The opposite is now happening in Pakistan, fomenting an ongoing religious civil war. The SAC will undoubtedly embolden extremists by giving them ideological motivation: They now have evidence to provide young recruits and foot soldiers that the “war” they are fighting is, in fact, about the integrity of Islam. Far from reducing extremists’ influence, the SAC is doing them a favor.
This is quite apparent in the types of cases — or rather, spats — that the Sufi Advisory Council will now adjudicate. Take for example a recent accusation by Syed Munawar Hassan, the head of the fundamentalist organization Jamat-e-Islami, that Sufi Mohammed, the man behind the recent imposition of sharia law in Swat, is “a little infidel.” Substance is hardly at the heart of this debate.
It’s not that Sufism in and of itself can’t help. In the private sphere, it is welcome, laudable, and indeed quite beautiful to behold. But the SAC did not spring out of an internal debate among religious scholars in Pakistan. It came instead from American think tanks — like Rand and Heritage Foundation — intent on exploiting sectarian divisions in various Muslim countries, because they insist on addressing the war on terror in religious terms.
Interestingly enough, another early advocate of this approach was none other than Benazir Bhutto. Despite having a Shiite heritage, she became a member of a traditionally Sufi — and Sunni — Pakistani organization called Minhaj ul-Quran (check out this YouTube video of her meeting with Minhaj leaders, in which she doesn’t have enough cash on her to cover the fees). I believe that her reasons for joining Minhaj were part of a larger plan — laid out in her book, Reconciliation: Islam, Democracy, and the West — to use religious forces to her political advantage. After all, that impulse is precisely what led Bhutto to give the stamp of approval to the Taliban in the mid-1990s — and led her father to declare Islam the state religion of Pakistan in 1973. Today is no different. As Ayesha Siddiqa, a leading Pakistani commentator, has presciently noted, beginning a “faith war” between Sufi and Salafi in Pakistan would simply drive more youth toward fundamentalism.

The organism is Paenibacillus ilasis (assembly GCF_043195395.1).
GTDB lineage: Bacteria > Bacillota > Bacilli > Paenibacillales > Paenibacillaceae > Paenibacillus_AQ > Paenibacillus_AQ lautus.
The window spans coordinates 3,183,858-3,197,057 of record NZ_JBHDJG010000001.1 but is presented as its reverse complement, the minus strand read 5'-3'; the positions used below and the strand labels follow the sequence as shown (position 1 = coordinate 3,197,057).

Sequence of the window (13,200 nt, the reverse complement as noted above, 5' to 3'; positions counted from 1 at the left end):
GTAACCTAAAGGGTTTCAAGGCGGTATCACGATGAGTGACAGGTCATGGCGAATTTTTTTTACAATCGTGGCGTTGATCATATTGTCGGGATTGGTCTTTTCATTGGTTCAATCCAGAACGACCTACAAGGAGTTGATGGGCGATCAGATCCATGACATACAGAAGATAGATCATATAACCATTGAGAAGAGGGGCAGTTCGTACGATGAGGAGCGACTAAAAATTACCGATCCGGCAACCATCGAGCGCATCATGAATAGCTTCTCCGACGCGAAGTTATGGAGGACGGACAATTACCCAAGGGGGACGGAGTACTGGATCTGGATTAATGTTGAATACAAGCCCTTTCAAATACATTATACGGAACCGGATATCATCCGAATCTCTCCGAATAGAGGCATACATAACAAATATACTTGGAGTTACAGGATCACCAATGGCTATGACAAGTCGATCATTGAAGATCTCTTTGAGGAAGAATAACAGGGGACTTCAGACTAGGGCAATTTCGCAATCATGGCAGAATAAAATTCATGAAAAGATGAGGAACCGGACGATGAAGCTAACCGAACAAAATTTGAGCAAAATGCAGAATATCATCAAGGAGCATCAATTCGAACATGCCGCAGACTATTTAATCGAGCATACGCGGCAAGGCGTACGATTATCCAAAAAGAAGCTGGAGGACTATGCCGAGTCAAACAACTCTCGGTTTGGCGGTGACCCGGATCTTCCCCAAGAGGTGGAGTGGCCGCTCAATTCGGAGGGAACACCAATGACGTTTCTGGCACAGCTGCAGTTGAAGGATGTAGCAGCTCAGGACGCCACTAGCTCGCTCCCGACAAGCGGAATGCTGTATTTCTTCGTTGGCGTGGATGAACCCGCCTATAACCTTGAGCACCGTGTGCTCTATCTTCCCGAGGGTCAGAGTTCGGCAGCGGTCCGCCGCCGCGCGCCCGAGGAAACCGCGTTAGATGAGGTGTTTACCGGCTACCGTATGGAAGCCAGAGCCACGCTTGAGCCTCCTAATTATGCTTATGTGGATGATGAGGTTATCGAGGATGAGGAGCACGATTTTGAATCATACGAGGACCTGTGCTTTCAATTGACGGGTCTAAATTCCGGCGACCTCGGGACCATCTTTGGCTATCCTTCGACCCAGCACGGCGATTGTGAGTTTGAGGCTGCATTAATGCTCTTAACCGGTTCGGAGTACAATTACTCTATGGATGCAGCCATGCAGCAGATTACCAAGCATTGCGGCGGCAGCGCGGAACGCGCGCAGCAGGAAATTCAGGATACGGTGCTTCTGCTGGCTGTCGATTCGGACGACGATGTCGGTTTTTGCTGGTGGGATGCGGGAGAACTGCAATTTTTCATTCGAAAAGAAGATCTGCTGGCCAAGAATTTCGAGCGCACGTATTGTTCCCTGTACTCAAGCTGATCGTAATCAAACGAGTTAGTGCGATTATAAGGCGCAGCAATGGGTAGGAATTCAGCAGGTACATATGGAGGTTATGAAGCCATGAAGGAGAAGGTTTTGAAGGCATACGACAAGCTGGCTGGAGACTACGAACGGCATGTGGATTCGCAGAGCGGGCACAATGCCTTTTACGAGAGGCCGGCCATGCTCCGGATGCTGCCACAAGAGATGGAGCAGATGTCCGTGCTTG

In short, after years of bemoaning official Saudi sponsorship of Wahhabism, and condemning official Iranian sponsorship of milleniarian Islam, we are now being asked to celebrate a state-sponsored brand of Islam in Pakistan. We are asked to believe this is “different” from those other cases solely because it’s a version of the religion that looks benign. But not only is this unprincipled — it is going to backfire, leaving Sufism discredited and more religious resentment among the numerous peaceful Salafis in the world.
(Photo: Olaf Kellerhoff)
Ali Eteraz was an outstanding scholar at the U.S. Department of Justice and later worked in corporate litigation in Manhattan. He is the author of a forthcoming book about Pakistan and Islam titled Children of Dust. This article was previously published in Foreign Policy and is reprinted with permission of the author.